A study last year made headlines after it raised concerns about chronic exposure of workers in industry to a food flavoring ingredient used to produce the distinctive buttery flavor and aroma of microwave popcorn, margarines, snack foods, candy, baked goods, pet foods and other products. The artificial butter flavoring ingredient Diacetyl (DA) was found to penetrate the blood-brain barrier and intensify the damaging effects of an abnormal brain protein linked to Alzheimer’s disease.

Another common chemical that’s used is ethyl butyrate. It’s one of 30 compounds that are typically found in orange juice. This chemical, along with acetaldehyde, is what gives OJ its succulent quality. Other chemicals include butyric acid artificial and butyric acid natural. Isoamylacetate is typically used to mimic the taste of a banana, while methoxyfuraneol is used to simulate strawberries.

One of the great scams of the industrial food cartel is the so-called “fresh” orange juice sold in supermarkets. There is a great video from author Alissa Hamilton who wrote a book on the subject called ‘Squeezed: What You Don’t Know About Orange Juice.’

The list of chemicals that are used to flavor a single food can get quite extensive. It can take upwards of 300 individual compounds to endow a food with the flavor associated with a ripe strawberry and400 volatiles to give a food the aroma of tomatoes. The concentration of these compounds will vary from food to food and can be measured between 10 to 100 ppm — and even as sparse as one part per billion.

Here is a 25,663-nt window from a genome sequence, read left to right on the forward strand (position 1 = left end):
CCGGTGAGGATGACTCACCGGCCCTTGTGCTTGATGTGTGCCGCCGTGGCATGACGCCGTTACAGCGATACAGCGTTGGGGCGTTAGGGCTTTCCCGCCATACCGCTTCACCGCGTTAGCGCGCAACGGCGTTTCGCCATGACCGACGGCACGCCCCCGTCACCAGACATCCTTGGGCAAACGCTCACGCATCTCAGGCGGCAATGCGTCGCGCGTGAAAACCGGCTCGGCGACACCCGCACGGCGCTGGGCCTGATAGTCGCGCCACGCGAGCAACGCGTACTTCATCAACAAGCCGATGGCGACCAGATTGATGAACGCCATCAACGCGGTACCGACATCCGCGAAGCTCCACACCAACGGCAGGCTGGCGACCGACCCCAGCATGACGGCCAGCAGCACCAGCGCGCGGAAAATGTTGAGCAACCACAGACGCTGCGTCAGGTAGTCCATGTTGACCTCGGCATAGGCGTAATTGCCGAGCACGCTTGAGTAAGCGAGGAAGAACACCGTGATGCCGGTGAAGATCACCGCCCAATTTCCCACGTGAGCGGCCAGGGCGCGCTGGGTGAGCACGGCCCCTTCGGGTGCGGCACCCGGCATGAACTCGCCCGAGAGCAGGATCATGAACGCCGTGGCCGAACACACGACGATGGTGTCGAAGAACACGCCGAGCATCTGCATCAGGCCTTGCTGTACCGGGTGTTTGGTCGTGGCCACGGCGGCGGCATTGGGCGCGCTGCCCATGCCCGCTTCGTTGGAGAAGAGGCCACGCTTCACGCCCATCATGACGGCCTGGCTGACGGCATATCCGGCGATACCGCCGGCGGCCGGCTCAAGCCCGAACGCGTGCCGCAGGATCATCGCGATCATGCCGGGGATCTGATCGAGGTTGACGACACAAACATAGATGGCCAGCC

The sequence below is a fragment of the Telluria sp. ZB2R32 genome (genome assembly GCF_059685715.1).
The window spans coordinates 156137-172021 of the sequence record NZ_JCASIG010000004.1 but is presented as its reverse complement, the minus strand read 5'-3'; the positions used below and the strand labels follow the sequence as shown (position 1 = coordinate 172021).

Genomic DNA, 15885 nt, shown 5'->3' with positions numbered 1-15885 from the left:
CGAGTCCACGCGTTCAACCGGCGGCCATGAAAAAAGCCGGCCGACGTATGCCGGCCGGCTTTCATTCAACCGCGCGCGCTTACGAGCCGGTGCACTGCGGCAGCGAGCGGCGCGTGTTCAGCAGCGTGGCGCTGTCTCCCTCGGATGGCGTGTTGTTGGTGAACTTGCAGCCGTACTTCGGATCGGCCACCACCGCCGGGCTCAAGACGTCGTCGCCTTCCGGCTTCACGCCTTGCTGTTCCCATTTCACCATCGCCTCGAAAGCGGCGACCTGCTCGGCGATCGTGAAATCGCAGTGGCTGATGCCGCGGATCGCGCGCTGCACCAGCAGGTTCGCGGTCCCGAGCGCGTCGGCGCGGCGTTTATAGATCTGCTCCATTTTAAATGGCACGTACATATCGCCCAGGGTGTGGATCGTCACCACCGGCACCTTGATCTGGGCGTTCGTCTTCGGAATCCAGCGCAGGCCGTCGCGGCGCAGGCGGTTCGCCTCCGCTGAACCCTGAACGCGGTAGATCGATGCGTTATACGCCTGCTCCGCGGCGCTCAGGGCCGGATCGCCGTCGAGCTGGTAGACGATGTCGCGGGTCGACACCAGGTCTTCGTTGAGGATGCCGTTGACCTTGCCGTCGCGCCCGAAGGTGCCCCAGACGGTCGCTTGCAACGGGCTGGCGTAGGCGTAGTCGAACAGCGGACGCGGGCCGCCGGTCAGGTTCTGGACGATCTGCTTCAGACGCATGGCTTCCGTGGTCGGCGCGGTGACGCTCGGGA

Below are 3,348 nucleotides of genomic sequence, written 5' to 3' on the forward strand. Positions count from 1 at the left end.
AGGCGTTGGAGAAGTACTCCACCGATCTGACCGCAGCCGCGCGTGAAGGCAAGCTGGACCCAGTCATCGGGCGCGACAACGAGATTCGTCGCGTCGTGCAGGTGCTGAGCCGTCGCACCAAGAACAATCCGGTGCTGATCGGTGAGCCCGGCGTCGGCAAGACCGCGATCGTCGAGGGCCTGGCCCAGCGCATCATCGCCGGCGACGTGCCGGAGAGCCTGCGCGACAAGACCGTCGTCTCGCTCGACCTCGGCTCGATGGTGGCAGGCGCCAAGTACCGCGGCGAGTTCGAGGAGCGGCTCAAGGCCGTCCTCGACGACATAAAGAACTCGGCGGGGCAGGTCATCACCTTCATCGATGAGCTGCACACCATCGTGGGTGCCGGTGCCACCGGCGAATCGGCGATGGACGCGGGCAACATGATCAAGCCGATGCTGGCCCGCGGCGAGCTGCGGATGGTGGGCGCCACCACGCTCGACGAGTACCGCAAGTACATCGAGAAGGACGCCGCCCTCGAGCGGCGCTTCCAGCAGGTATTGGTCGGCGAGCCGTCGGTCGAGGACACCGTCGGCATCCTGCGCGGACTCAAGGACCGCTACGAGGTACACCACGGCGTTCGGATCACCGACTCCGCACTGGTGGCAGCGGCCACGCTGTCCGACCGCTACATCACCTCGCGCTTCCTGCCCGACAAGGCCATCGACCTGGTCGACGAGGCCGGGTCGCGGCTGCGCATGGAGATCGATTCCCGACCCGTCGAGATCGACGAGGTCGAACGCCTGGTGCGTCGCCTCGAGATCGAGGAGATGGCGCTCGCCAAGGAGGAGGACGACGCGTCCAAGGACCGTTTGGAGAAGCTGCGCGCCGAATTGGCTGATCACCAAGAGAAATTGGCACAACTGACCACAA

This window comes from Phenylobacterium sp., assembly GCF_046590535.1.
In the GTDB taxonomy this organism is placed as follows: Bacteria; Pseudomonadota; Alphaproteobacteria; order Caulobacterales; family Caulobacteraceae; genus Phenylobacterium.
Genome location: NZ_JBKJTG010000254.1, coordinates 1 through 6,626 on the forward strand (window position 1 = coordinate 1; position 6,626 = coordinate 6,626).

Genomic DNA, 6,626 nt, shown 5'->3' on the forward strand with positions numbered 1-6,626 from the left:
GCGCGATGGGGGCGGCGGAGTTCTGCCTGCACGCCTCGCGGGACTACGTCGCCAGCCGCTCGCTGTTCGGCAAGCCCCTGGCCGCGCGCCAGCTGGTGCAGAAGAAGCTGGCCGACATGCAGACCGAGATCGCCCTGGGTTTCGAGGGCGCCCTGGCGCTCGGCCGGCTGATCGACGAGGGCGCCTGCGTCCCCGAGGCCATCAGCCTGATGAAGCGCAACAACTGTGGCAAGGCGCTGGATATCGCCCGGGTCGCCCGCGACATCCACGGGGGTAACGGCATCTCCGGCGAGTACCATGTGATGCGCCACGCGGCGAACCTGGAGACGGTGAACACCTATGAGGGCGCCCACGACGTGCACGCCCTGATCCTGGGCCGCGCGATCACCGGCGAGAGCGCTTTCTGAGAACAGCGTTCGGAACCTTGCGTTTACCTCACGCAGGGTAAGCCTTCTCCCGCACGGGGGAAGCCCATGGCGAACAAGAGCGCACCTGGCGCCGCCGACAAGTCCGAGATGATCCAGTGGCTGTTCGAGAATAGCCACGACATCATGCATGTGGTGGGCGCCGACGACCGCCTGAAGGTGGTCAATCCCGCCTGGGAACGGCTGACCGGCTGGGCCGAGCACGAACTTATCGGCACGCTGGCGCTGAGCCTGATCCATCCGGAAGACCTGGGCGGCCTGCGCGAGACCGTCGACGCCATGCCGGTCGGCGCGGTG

The commercialization of natural flavors has increased more than 67% in the last decade alone. Many health conscious consumers are now avoiding artificial flavors so the industry is ramping up efforts to replace artificial flavors with natural ones, but essentially there is little difference. Don’t be fooled.


Epic fail: All 25,000 students fail university entrance exam in Liberia -

Epic fail: All 25,000 students fail university entrance exam in Liberia - 

As UK students prepare for university in September, the University of Liberia faces a new term with no first years turning up to class.

Not one of the nearly 25,000 students applying for one of two state-run universities has passed the entrance exam, to the surprise of the country's education minister.

Etmonia David-Tarpeh, who described the widespread failure as “like mass murder”, plans to meet with university officials after school-leavers paid a fee of $25 each to take the test, only to see their dreams dashed.

Speaking to the BBC Focus on Africa programme, she said: “I know there are a lot of weaknesses in the schools but for a whole group of people to take exams and every single one of them to fail, I have my doubts about that. I’d really like to see the results of the students.”

A bloody civil war that ended a decade ago has left the education system in tatters, with many schools deprived of the simplest education resources and in dire need of qualified teachers. But a lack of enthusiasm and a basic grasp of English are behind the latest shocking statistic, a university spokesperson has said.

Defending the university’s decision, spokesman Momodu Getaweh confirmed that it would not be changing its stance, arguing that the government must put the war behind them and act fast on students’ complete ignorance of the “mechanics” of English.